Move over Piven, Irons and Renner, there’s a new eye-roll-inducing Jeremy on the scene! IndieWire reports that Succession star Jeremy Strong has been following in the hand cobbled footsteps of the MC Method Master, his one-time employer Daniel Day-Lewis, and is perhaps taking his role as one of the Chicago Seven, a bit too seriously. Jeremy plays civil rights activist Jerry Rubin in The Trial of the Chicago 7, an upcoming Netflix movie from Aaron Sorkin about the infamous trial that followed the aftermath of the protests at the 1968 Democratic Convention in Chicago. Apparently, not satisfied with doing the old Sorkin walk and talk, Jeremy asked to do a Sorkin walk and get sprayed in the face with actual tear gas. I can’t wait to see him on Broadway in For Method Actors Who Have Considered Tear Gas / When Onion Juice Is Enuf.
IndieWire reports that Jeremy worked as DDL’s assistant on the set of 2005’s The Ballad of Jack and Rose. He must really have been inspired by DDL because even though Jeremy is from Boston, he went on to cultivate an esoteric European lifestyle by marrying a Danish psychiatrist and moving to Copenhagen where he has two daughters with twee old fashioned names (Ingrid and Clara, via Wikipedia). So him wanting to get squirted in the face with actual tear gas in the name of ACTING is not all that surprising.
According to Sorkin, while filming riot scenes on location in Chicago’s Grant Park, Strong demanded that an ex-cop starring as a storm trooper in the movie throw him to the ground before each take. “Jeremy begged me to spray him with real tear gas,” said Sorkin, who declined to do so. A contender for this year’s Emmys for “Succession,” Strong plays civil rights activist Jerry Rubin in the film, seen in the first look in tie-dye and a headband, smoking pot. Rubin was cofounder of the Youth International Party, or Yippies, a radical offshoot of the antiwar movements of the 1960s.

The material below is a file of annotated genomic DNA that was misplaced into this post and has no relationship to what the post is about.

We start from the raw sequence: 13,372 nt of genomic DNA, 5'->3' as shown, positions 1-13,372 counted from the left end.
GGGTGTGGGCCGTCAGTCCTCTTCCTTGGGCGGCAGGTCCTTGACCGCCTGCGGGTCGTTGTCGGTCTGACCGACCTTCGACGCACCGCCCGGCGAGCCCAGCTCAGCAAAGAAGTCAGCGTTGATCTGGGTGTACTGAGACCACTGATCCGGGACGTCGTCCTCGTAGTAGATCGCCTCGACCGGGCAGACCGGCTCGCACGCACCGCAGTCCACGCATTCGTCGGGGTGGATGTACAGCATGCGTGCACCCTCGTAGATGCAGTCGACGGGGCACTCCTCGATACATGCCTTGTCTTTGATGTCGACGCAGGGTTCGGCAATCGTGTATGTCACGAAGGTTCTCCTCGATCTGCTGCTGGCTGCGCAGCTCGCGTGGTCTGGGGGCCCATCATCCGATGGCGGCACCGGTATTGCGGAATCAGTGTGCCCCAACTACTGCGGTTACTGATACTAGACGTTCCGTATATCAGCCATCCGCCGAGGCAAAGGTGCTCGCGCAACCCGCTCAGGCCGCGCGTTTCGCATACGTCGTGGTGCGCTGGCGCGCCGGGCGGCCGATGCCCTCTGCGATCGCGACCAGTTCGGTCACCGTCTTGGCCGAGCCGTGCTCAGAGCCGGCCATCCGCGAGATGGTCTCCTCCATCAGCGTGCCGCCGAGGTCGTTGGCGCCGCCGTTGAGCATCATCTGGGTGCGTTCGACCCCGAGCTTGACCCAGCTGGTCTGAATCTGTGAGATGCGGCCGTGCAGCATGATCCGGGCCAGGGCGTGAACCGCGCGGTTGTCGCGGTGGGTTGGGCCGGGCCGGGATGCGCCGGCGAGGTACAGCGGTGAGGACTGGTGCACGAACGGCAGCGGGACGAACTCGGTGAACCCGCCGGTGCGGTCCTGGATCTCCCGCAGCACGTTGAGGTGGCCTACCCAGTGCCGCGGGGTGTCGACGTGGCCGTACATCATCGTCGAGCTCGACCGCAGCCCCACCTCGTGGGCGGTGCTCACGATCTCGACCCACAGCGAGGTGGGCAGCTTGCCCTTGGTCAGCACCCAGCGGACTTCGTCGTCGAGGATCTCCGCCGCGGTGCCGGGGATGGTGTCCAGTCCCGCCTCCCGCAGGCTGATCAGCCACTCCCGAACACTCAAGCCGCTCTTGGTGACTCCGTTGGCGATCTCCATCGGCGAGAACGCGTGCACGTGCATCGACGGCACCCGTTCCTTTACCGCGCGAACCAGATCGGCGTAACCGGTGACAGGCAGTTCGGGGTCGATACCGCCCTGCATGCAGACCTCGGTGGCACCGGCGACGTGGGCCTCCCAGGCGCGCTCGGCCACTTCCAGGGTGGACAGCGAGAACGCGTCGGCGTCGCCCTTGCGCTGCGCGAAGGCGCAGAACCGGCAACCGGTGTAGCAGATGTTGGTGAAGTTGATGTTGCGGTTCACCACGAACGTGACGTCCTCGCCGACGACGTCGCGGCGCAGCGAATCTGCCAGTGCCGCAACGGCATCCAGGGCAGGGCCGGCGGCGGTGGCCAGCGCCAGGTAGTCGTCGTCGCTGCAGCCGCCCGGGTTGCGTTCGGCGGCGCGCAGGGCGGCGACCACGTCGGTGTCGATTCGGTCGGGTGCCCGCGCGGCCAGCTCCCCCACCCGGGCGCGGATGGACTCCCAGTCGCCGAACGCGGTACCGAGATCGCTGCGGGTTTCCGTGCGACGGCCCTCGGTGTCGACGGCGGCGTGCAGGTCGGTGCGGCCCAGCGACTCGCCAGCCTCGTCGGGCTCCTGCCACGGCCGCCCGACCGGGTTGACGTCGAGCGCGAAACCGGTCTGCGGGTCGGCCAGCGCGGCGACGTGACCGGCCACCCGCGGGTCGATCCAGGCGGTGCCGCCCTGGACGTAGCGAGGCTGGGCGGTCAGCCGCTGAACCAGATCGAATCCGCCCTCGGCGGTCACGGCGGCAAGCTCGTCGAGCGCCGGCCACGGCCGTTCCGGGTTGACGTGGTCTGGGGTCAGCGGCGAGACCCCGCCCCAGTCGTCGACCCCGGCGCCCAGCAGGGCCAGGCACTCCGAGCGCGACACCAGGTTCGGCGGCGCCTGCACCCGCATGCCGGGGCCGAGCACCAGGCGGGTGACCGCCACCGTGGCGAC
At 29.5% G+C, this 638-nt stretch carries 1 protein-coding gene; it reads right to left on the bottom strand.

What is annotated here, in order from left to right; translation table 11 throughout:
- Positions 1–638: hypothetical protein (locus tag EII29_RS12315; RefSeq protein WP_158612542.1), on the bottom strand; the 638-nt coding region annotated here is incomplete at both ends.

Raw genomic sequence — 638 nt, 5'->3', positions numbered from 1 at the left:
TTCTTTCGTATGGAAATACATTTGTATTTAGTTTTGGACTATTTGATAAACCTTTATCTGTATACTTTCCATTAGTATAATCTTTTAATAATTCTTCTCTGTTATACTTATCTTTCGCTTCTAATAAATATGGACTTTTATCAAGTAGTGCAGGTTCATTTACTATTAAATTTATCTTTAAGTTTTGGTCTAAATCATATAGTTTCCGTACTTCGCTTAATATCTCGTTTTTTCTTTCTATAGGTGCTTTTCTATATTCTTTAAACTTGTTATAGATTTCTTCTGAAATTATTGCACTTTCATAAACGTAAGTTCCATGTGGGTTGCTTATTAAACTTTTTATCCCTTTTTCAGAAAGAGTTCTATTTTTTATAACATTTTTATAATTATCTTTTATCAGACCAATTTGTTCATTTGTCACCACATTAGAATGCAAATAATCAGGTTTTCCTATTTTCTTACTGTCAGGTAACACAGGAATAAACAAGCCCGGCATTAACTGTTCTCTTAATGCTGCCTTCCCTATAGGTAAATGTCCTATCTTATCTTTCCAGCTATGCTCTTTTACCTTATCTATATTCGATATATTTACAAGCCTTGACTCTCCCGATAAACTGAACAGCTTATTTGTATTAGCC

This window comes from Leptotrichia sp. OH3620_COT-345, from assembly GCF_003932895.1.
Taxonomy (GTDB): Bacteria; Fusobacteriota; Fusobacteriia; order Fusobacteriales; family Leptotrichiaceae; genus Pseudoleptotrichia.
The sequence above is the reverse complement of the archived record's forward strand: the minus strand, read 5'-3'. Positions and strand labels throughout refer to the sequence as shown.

Here’s a first look at Jeremy in The Trial of the Chicago 7 which also stars Sacha Baron Cohen, Eddie Redmayne, Yahya Abdul-Mateen II (hello!), Frank Langella, and Joseph Gordon-Levitt.
MY OSCAR CAMPAIGN FOR JEREMY STRONG STARTS NOW pic.twitter.com/IrPnlrqmhI
— mrtn⁷ (@mniwrchl) July 22, 2020
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EXCLUSIVE: Your first look at Aaron Sorkin's star-studded #TheTrialOfTheChicago7 is here. Sacha Baron Cohen, Eddie Redmayne, Yahya Abdul-Mateen II, Jeremy Strong, Joseph Gordon-Levitt and more star in the film about the riots at the 1968 Chicago Democratic Convention—and the legendary trial that followed. “The movie was relevant when we were making it,” Sorkin says. “We didn’t need it to get more relevant, but it did." Read the full story at the link in bio. 📸: Niko Tavernise/@Netflix
That better not be a wig and that joint better be real or else papa DDL will have cause to be very stern with you! On second thought, anyone who’s seen Succession knows that disappointed daddy shame is totally his kink. In fact, his Succession daddy Brian Cox talked about Jeremy’s method methods back in June.
“It’s completely the antithesis to the way I work. But in a way, I find it quite good, because I think it puts you on your metal, because you’re dealing with someone who really inhabits the fragility almost in a way that is…you worry about him sometimes. He is so committed as an actor. Jeremy’s commitment is undeniable, and his results are equally undeniable. That’s what the key thing is, is the results, his performance, which was pretty magnificent, actually. It’s a pretty magnificent piece of work.”
As someone in the middle of a Succession re-watch, I have to admit that Jeremy is on to something. He’s very effective as a walking open wound. And as long as he’s only abusing himself, I have no problem with actors being silly and pretentious for their art. Too bad they already filmed those riot scenes, because if Jeremy wanted someone to spray him in the face with tear gas today, he could probably just stick his head out the window in any one of several U.S. cities and get an eyeful of the stuff.